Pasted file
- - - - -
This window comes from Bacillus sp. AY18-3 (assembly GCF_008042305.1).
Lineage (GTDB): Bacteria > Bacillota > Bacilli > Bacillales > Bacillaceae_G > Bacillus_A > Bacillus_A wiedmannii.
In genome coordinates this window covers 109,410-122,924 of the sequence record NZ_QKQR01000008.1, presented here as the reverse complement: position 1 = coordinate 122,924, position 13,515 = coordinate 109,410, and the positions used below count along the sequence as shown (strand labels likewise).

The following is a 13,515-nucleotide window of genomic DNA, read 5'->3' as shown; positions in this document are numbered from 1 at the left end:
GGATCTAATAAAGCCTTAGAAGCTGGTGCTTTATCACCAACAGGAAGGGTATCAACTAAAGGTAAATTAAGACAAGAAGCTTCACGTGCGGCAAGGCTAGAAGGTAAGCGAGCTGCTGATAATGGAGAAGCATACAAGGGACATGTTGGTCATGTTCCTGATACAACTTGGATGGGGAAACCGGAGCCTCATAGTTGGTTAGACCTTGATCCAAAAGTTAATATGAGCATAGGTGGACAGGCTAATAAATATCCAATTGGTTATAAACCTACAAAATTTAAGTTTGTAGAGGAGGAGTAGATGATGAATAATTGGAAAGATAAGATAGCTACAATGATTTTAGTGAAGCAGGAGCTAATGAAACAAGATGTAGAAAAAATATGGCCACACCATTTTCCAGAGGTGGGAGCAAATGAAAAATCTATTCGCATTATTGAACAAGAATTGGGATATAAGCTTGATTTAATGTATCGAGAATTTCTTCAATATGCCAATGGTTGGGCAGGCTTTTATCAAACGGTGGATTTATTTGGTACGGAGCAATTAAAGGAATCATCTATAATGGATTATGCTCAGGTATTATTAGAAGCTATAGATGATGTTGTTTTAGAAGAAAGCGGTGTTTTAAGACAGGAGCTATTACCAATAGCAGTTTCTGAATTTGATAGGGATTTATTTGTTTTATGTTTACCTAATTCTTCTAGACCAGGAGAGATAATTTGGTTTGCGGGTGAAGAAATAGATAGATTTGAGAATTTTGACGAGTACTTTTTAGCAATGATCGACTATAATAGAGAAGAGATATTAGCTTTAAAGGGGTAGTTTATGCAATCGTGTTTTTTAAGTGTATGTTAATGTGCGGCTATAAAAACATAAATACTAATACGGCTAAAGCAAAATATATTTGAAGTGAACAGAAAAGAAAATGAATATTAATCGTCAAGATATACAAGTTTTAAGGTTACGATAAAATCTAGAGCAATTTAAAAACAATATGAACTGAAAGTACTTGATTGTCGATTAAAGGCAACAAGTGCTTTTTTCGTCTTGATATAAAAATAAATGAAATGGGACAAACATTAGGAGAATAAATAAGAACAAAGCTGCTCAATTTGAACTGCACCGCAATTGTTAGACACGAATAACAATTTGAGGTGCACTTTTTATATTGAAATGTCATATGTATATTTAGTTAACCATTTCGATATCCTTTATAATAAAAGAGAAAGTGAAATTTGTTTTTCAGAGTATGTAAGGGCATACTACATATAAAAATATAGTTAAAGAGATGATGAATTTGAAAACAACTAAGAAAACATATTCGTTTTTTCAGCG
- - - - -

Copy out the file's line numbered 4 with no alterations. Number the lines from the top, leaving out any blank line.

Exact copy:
The following is a 13,515-nucleotide window of genomic DNA, read 5'->3' as shown; positions in this document are numbered from 1 at the left end: